This is why I live here…

This blog is not about food, it’s about people. It’s about the “Tassie” part of being a Tassievore, and why I live where I live. But it begins with a cheesecake.  

The beautiful berry cheesecake was waiting on my doorstep when I arrived home last night, along with a handwritten note from a new neighbour. I was so surprised and excited that I immediately called my boyfriend to brag about it. Then I panicked. I didn’t know what the appropriate gesture of thanks was – it was like I’d stumbled into some sort of sacred ritual, a kind of suburban Australian equivalent of a Japanese Tea Ceremony. I did what seemed to be the only logical thing, and dashed to the kitchen to make a batch of honey spice biscuits (recipe below) and popped over to return the favour.

Having lived most of my life in one of the largest cities in Australia, I’ve always felt that “being neighbourly” is a rare and prized gift. I was fortunate to grow up in a neighbourly sort of place, but it was certainly an exception to the general rule of City Anonymity. A friend of mine in Melbourne frequently visits the supermarket in his pyjamas because he is absolutely certain he will never bump into anyone he knows. In contrast, I rarely get to my letterbox without a wave and a friendly shout from across the street. 

In Tasmania, acting neighbourly seems to be standard, and the locals don’t always realise just how special that is. The cheesecake wasn’t the first Random Act of Neighbourliness that I’ve experienced since being here, in fact it wasn’t even the first this week. But every time it happens I feel a little wave of gratitude and I promise never to take it for granted.

I moved to Tasmania for pragmatic reasons, but I have stayed for emotive ones. There’s something special about those Random Acts of Neighbourliness that turn a suburb into a community, and this is why I live here.

This weekend, go and get neighbourly. Head out to the farmers market and say g’day to the people who grow your dinner. Drop over to an old friend’s house for a cuppa and a catch up. Or maybe make a batch of honey spice biscuits and go introduce yourself to your neighbours… It’s the Tasmanian thing to do.


Neighbourly Honey Spice Biscuits (makes enough to share with friends)

½ cup sugar (challenge: if anyone can substitute or reduce sugar further let me know and I’ll update the recipe!)

1 cup Tamanian honey

2 free range eggs

2 tablespoons of local olive oil

3 cups plain flour (Callington mill)

1 ½ teaspoons of baking soda

½ teaspoon salt

1 teaspoon each of allspice, cinnamon, cloves and ground ginger

  1. In a large bowl, beat honey, sugar, eggs and oil.
  2. Combine all the dry ingredients, and gradually add to the honey mixture, mix well
  3. Pop into the fridge for 2 hours to cool (or the freezer for 20 minutes if you’re in a rush)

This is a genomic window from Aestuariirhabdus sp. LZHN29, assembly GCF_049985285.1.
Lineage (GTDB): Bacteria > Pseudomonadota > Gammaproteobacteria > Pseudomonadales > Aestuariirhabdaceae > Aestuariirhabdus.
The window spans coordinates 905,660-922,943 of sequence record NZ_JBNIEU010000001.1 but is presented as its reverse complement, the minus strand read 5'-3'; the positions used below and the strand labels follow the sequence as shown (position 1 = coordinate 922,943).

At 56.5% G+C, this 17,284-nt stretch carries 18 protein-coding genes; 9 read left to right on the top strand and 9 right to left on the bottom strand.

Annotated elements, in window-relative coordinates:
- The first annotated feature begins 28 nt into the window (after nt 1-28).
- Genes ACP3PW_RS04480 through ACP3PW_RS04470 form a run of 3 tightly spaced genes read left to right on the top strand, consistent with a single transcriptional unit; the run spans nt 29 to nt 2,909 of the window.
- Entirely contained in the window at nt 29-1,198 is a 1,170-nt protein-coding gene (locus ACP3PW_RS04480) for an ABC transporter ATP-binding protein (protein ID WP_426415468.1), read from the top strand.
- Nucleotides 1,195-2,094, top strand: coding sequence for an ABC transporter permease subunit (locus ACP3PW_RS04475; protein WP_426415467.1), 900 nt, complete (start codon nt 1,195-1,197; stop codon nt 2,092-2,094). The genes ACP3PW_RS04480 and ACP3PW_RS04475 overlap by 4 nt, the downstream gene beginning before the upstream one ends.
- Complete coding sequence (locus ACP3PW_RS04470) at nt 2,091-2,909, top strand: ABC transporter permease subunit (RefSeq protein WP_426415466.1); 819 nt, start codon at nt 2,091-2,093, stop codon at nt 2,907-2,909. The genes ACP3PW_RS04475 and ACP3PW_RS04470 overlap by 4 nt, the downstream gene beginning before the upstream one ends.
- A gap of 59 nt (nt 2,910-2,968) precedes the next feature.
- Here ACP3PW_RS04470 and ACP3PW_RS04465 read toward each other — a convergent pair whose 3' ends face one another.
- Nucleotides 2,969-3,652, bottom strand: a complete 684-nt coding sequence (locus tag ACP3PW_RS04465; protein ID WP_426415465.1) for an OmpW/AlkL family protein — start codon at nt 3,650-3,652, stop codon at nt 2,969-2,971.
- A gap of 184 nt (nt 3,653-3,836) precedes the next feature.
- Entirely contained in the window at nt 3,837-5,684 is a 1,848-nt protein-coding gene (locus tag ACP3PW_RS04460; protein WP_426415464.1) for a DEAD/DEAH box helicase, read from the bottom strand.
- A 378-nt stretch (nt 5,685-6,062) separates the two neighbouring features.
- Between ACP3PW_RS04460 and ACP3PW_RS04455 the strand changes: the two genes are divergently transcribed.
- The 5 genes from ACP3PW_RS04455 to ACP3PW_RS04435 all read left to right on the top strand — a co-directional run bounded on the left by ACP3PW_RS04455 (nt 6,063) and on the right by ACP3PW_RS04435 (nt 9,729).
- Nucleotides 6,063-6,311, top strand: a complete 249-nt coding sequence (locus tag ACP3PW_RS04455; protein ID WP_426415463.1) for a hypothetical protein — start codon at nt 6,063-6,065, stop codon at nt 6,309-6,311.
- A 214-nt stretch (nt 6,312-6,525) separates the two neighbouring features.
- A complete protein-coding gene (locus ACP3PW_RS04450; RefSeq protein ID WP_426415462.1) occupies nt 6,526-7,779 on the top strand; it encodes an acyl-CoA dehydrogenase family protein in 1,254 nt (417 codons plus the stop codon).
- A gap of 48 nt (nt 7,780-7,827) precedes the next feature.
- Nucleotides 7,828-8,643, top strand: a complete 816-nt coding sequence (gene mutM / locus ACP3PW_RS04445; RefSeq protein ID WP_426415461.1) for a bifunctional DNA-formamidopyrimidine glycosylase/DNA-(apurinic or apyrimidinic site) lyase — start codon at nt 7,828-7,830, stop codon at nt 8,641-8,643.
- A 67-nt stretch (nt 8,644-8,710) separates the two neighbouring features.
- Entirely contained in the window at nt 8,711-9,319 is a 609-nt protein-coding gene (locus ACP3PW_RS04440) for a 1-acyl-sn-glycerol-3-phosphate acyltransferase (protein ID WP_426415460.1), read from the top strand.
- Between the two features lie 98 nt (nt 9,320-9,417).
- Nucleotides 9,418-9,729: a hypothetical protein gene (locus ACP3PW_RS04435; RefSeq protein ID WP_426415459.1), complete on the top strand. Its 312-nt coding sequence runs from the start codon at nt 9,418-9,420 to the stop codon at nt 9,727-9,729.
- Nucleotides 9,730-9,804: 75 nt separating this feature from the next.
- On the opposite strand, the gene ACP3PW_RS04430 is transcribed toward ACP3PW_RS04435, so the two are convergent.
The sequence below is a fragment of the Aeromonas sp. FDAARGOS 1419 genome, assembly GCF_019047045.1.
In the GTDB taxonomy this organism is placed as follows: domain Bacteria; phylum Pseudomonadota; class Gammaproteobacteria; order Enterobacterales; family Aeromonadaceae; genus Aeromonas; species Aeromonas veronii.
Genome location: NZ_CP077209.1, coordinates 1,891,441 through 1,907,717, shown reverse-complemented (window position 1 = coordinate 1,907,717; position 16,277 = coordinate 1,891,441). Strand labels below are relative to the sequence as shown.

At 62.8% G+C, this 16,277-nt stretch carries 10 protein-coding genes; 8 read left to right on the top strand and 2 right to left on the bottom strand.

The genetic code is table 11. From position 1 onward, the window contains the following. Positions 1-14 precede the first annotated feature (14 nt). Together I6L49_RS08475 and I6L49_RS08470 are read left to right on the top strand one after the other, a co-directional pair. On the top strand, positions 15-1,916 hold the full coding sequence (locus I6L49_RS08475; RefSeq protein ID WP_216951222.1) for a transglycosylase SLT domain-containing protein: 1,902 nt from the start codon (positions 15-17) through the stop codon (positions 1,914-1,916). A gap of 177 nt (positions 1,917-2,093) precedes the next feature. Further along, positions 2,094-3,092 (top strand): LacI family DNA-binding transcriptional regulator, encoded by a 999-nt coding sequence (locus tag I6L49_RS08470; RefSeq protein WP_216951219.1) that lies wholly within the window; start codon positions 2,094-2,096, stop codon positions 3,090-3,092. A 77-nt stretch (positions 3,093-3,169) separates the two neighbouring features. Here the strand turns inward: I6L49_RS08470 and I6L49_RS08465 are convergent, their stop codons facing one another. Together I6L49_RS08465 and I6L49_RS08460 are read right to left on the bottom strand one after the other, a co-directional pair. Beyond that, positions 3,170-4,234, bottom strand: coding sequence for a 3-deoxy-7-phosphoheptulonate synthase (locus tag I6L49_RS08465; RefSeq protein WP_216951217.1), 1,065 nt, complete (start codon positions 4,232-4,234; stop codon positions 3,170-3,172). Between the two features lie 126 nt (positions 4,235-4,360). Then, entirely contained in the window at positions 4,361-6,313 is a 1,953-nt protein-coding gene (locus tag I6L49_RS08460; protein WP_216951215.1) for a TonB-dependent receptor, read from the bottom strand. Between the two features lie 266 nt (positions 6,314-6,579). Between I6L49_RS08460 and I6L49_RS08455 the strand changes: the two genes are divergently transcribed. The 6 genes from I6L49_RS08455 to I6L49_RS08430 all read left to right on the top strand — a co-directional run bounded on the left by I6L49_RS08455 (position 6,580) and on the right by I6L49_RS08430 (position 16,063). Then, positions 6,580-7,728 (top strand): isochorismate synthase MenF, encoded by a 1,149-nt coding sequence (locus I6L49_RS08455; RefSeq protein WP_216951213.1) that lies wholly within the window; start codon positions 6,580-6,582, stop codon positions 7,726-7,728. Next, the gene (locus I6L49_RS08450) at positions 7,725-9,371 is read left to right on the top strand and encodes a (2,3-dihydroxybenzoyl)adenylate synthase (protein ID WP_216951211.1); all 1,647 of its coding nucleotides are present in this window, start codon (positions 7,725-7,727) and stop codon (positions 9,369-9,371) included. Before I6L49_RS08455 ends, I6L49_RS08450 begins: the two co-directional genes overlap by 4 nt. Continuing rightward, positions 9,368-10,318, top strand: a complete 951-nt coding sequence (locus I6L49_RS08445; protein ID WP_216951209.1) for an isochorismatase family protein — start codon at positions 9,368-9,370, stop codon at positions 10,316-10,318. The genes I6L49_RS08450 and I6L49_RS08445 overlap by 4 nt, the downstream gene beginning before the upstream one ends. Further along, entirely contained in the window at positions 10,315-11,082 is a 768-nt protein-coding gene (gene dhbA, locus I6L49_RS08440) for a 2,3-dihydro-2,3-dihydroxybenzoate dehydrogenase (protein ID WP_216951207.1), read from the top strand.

4. Heat oven to 180 degrees
  5. Roll dough into small balls (around 1 inch) and place on baking tray about 2 inches apart.
  6. Bake for 8-10 minutes until golden.

10 thoughts on “This is why I live here…

    • Hi Ellyn,
      Unfortunately we are pretty limited with Tassie Spices. In fact, all i can think of really is pepperberry… Most people i have spoken to who are doing the whole hog are allowing spices/ flavourings. I just make sure i buy mine from a Tassie owned business like spice world in Hobart. And the sugar quandary! we don’t have any, i am substituting by using a mix of honey (i’m becoming quite the honey expert!) and apple juice concentrate (which i get from Live Life in Hobart if you are southern based).

      • Pepper berry, pepper leaf, salt bush, wattle seed & lemon myrtle are native spices grown in Tas, but not always commercially available. There are also native herbs like sea celery. Paulette from Provenance Growers is a wealth of information on such things!

  1. I’m a fellow big mainland city refugee, and I wouldn’t go back for quids. Last weekend my neighbour presented me with a freshly killed and clean wallaby carcass. It doesn’t get any more Tassievore than than! I’m so glad I wound up here. =o)

    • We’re glad you’re here too – not too sure what the wallaby thinks though. What did you do with it?? Some Tassievores mince wallaby’s up for sausages, others do a casserole with plenty of liquids (be careful of it drying out), others still wont go near them! Pet food, Prosciutto, Parmi – we’d love to know!

      • *laugh* Most of it is in the freezer, bagged up into cooking cuts. The shanks will be slow-cooked in stew, the fillets will be grilled as steak, finely sliced and quickly cooked as stir-fry or diced up and used in curries and stews. I’ve kept the bones and am planning on trying a soup when the weather cools down.

        My kitchen is very basic and I have no room for curing, so it’s all simple stuff around here. Sausage would be fun though! =o)

      • We have no room for curing either, but we dream! Nice work with using all the cuts, that is such an effective use of a resource! Stock from the bones sounds interesting, some bones just don’t impart flavour. We definitely need to hear back how the soup goes.

  2. It is also really easy to grow rosemary, thyme, oregano, marjoram, dill, parsley, fennel, mustard, coriander, etc in Tassie and not quite as easy but still doable to grow basil, anise, chili, and apparently cumin. Though I guess lots of these are herbs rather than spices? What is the distinction actually…are herbs leaves and spices seeds?? It seems like we are pretty set, except for the spices needed to make a good chai (or spice biscuit)!

    • Good question! As far as we know, stevia isn’t grown commercially in Tassie (let us know if we’re wrong!) Small scale production can occur in our climate but processing to remove the bitter taste and grass flavour is probably unfeasible in the backyard.

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